For those who follow along at home, you probably already know about the Gate River Run.
It’s the largest 15K in the country, and perhaps one of the most well-known and well-attended races in the Jacksonville area. I have an intense love-hate relationship with it. The Gate is hard. Freaking hard. But oh, so much fun. It’s one of the those things where you really have to have the right mindset going in.
What makes the Gate so challenging is the later start (8:30 AM, although they did move it up to 8:00 AM this year, which was a huge improvement), the huge crowds of runners leading to lots of course congestion, and the two ginormous bridges, right at the end of Mile 1 and again at about Mile 7.5.
But on the other side, this race is fun. There is an incredible vibe and the course is lined with spectators. Even more importantly those spectators are cheering holding signs, offering high fives, and handing out all kinds of things from beer and mimosas to grilled sausage and popsicles.
I do love a good buffet.
Due to work, I wasn’t able to attend the expo this year. S was kind enough to pick up my bib, shirt and commemorative pint glass (it’s easy enough to pick up a packet for a friend with a signed form). I did miss getting to see some of the vendors, but I also didn’t mind avoiding some of the craziness.
On race morning, S, A and I all had a plan to meet up. With the race start being 30 minutes earlier, I left the house at about 5:30 AM so ensure a good parking spot. For the first time, I hit some traffic driving into the stadium parking lot, but was rewarded with a space right by the start line.
It was freezing that morning and I really struggled with my outfit. I was wearing shorts and a tank because I knew it would warm up and the sun was going to be out, but I toyed with a long sleeve shirt, and even with capris. I finally ended up just deciding to be cold at the start line, supplementing my outfit with gloves and an ear warmer. I wasn’t sure how windy it was going to be at the top of the bridges, and wanted to be prepared.
We got to our Wave at the start line. The sun was at full power and it was already starting to get warm.
After the National Anthem, the corrals began to be released. It still took us a few minutes to get through the crowds and start running.
Miles 1 -2
The first two miles of the race take runners on a path through downtown Jacksonville and up and over the Main Street Bridge. The elevation on this bridge, isn’t awful, but it’s early in the race when adrenaline is high. Footing can be treacherous because it’s a lot of metal grating, and I confess that I just can’t look down to the water below. It makes me a wee bit nauseous.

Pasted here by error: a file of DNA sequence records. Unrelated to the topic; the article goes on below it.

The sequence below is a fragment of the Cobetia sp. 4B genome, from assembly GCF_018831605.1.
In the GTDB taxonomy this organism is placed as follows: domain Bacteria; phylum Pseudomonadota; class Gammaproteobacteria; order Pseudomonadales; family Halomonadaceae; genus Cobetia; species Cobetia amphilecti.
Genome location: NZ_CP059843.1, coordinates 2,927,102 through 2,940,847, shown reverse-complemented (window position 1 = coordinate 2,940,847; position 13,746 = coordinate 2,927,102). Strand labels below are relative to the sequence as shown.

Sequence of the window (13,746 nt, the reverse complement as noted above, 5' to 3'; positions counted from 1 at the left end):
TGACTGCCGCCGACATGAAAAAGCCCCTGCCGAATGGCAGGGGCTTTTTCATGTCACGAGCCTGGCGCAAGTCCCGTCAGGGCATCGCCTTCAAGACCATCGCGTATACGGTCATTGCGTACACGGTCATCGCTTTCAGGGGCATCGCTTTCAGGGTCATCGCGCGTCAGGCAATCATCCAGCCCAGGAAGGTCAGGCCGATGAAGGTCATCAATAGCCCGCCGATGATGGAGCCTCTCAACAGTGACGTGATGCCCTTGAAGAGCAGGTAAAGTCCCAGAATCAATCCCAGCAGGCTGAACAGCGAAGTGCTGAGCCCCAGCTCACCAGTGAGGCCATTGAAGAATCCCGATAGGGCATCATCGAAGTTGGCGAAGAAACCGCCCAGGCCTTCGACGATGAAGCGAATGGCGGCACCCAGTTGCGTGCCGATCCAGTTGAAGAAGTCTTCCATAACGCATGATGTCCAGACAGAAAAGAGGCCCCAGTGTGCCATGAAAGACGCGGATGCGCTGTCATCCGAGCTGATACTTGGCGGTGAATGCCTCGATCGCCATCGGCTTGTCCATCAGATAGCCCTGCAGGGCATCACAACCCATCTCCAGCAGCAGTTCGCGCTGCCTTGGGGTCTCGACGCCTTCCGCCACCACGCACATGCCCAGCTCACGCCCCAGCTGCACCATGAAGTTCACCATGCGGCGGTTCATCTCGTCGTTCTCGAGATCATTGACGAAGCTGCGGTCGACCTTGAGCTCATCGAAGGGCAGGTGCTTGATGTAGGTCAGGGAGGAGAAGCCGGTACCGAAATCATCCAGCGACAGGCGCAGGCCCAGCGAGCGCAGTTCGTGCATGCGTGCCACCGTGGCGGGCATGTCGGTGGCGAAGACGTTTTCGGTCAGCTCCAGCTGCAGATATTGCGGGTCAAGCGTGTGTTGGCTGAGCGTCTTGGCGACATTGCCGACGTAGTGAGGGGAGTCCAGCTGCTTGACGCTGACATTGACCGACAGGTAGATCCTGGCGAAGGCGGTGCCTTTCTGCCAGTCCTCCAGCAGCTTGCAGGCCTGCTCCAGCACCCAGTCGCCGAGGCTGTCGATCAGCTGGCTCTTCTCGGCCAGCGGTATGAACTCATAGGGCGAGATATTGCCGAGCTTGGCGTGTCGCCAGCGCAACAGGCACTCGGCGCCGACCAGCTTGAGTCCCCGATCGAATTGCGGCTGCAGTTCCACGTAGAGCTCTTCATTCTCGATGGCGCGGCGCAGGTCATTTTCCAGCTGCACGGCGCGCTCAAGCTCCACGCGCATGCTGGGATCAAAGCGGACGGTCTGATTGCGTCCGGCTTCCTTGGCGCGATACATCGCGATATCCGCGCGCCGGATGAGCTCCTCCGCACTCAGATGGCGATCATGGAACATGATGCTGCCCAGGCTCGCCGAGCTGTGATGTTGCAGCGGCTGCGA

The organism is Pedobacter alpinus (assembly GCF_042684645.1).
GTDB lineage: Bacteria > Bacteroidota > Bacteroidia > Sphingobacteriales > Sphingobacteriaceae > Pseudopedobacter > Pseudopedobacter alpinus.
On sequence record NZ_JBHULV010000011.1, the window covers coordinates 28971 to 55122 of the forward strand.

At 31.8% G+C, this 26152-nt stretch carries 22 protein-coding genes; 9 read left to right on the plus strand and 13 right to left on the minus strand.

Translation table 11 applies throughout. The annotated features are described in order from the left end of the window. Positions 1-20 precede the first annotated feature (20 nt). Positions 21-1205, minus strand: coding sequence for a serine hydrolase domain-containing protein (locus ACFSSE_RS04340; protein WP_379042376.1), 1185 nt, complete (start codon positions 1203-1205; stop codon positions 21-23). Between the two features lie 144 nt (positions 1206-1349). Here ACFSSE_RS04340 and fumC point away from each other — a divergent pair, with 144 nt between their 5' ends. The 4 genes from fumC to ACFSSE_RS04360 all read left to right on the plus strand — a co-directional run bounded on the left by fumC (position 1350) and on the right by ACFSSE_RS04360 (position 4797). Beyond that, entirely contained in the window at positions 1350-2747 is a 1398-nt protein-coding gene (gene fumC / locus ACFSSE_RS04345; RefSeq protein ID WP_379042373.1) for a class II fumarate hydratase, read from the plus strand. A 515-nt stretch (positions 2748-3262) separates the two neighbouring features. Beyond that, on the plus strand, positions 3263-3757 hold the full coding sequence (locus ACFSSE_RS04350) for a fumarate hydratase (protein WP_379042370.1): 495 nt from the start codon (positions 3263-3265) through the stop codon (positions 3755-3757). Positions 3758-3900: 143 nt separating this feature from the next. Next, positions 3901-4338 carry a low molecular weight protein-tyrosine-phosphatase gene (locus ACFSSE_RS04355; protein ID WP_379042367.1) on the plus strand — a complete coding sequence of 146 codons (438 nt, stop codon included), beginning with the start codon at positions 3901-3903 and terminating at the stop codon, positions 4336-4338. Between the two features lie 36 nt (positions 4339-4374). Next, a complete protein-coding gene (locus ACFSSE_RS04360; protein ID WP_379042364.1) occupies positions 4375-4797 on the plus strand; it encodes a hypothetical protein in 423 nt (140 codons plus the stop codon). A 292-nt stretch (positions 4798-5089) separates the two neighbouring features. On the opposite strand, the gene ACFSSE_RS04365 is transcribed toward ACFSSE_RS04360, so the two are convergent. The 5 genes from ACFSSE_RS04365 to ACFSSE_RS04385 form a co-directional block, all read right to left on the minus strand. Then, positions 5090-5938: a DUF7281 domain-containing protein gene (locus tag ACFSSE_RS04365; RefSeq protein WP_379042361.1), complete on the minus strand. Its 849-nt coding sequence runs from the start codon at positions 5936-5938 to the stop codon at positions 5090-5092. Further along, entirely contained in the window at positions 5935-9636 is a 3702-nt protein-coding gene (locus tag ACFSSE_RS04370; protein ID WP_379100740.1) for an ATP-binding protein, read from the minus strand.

Ono the plus side, we ran right up that bridge! Yay for us!
After the Main Street Bridge, we come into the San Marco area. This is full of music and people and local businesses. We plugged along, enjoying all the spectators, and still feeling pretty good. It was definitely warmer. I had stripped my gloves off earlier, and my ear warmer was no longer needed.
The businesses gave way to residential areas – there are some truly gorgeous homes along this route, and most of the neighborhoods are lined with lovely shade trees. The shade was a welcome relief. I regretted not having a visor but it wasn’t a race-breaker for me.
Miles 6 – 7
The party started here. We were now in the Atlantic Boulevard of the race. This is comprised of more pretty neighborhoods, sandwiched between two uninteresting stretches of highway.
I had been pretty good about not taking anything besides water along the way, but my friend K was spectating and had made me a giant mimosa. When I saw her and her brother and sister-in-law, I hustled right on over! I sipped on that mimosa for a full mile, and then I moved on to a nice popsicle. It was perfect.
After that, I snagged a ziplock of rummy bears! Which are exactly what you would think. And they were magical.
Thus fortified, we began the final trek to the Hart Bridge. The Hart-Breaker. The Green Monster.
This bridge is always so hard. The curved onramp is tough on the knees and hips. And at this point in the game, I’m always just done.
From the highest point of the bridge, it is one mile down through the finish line. There is actually a separate competition to see who can complete the final mile the fastest.
I was really ready to be done, and I think that was pretty clear on my face throughout the last bits of the race.
I still had enough for one more smile, though.
We collected our medals at the finish line and then started waiting for other friends to come through.
My finish wasn’t as strong as I would have liked, but I had a darn good time – we had so much fun out there it almost didn’t seem like racing.
S had to leave for some other family events, and I ran into A at one of the hospitality tents. She had separated from us in the last mile and I was so glad to give her a huge before I had to go.
The race post party is a lot of fun with tons of beer, music and people, so I had a celebratory drink and made my way home. It had been a really busy week and I missed my guys so I wanted to spend some time with them.
Another year of River Run in the books.
Is there a race by you that is famous either nationally or locally?
What’s a feature of races that you find most challenging?